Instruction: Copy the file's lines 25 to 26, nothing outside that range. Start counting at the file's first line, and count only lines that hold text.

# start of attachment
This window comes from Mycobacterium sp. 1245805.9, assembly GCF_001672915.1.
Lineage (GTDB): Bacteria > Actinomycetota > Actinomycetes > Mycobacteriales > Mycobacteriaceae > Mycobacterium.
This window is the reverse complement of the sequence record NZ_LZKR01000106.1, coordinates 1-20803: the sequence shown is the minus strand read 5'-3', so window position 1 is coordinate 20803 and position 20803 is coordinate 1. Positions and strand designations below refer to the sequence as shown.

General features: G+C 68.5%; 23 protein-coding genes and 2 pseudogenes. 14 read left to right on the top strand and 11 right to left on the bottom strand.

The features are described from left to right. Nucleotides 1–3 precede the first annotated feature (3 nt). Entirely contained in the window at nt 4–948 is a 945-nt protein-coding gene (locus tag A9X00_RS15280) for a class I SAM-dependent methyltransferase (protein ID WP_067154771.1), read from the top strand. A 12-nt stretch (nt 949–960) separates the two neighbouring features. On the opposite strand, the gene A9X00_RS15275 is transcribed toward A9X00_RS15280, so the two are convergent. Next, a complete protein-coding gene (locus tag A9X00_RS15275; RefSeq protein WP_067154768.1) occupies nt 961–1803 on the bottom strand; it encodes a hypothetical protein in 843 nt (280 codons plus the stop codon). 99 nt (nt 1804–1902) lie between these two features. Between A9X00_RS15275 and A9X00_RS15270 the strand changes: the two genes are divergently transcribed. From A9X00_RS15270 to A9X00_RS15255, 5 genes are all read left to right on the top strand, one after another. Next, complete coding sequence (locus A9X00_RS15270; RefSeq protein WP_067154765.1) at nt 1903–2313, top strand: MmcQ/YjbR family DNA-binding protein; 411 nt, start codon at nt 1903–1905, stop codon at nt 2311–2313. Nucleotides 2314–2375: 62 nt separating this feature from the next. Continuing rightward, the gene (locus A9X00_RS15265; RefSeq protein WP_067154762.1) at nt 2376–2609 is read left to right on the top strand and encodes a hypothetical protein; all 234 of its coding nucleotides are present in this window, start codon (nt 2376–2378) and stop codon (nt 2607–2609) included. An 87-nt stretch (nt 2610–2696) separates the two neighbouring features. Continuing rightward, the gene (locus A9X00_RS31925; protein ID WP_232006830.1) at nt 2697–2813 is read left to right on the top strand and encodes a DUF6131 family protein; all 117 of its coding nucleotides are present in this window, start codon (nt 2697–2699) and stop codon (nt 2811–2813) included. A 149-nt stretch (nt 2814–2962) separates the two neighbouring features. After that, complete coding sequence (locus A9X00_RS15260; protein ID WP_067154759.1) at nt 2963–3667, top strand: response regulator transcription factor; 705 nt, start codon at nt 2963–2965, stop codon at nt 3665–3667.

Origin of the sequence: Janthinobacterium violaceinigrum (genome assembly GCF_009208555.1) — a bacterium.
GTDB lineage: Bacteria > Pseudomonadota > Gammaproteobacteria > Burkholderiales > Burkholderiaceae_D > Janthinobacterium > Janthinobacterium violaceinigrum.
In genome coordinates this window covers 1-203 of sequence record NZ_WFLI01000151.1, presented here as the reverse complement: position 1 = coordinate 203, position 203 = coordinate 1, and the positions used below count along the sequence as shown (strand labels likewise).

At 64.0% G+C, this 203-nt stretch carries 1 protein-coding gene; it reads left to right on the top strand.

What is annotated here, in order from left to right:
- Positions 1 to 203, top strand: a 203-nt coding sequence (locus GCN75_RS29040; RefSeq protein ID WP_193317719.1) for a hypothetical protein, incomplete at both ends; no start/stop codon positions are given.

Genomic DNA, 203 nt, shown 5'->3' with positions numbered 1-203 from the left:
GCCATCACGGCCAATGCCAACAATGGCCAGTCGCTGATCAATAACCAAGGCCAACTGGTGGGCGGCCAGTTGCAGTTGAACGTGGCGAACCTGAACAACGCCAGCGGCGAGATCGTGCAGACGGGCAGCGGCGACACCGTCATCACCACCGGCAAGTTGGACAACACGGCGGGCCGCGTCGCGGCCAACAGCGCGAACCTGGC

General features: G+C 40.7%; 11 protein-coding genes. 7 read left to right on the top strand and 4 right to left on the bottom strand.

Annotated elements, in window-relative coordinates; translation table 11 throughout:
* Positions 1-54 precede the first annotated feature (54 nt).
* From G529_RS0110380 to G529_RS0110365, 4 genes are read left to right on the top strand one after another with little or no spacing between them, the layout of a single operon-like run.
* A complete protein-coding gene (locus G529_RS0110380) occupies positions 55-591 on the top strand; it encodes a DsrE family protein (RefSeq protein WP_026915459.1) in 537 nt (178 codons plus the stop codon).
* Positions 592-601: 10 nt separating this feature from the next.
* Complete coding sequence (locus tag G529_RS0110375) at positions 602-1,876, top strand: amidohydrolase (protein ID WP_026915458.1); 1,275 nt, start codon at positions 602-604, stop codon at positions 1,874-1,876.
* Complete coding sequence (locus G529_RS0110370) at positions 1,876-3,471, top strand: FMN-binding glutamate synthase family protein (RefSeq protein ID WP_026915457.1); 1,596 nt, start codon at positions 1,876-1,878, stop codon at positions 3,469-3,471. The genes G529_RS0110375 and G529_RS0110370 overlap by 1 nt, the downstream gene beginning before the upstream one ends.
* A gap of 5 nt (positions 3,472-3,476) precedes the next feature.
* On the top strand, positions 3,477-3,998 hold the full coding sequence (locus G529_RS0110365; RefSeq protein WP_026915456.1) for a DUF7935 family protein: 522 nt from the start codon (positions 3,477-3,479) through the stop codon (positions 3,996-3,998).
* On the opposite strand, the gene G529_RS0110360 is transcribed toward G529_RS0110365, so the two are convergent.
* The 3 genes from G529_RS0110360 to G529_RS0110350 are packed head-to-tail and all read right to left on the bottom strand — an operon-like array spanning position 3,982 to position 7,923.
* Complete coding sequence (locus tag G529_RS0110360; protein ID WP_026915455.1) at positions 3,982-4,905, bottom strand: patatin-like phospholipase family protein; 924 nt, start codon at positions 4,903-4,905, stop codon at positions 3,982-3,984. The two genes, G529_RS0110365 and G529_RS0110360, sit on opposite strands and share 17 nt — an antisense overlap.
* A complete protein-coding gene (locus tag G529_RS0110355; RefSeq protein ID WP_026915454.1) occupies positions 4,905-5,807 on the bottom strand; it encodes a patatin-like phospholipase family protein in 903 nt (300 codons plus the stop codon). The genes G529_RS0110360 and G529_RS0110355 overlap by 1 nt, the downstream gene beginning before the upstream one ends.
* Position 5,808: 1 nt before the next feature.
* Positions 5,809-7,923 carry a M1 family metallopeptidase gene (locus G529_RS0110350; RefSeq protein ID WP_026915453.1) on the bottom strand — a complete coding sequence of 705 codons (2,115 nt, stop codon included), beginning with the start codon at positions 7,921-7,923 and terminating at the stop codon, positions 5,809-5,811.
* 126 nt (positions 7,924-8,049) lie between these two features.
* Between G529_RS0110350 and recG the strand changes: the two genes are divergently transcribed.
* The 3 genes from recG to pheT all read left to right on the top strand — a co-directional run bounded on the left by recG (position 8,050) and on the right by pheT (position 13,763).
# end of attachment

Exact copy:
* The 3 genes from G529_RS0110360 to G529_RS0110350 are packed head-to-tail and all read right to left on the bottom strand — an operon-like array spanning position 3,982 to position 7,923.
* Complete coding sequence (locus tag G529_RS0110360; protein ID WP_026915455.1) at positions 3,982-4,905, bottom strand: patatin-like phospholipase family protein; 924 nt, start codon at positions 4,903-4,905, stop codon at positions 3,982-3,984. The two genes, G529_RS0110365 and G529_RS0110360, sit on opposite strands and share 17 nt — an antisense overlap.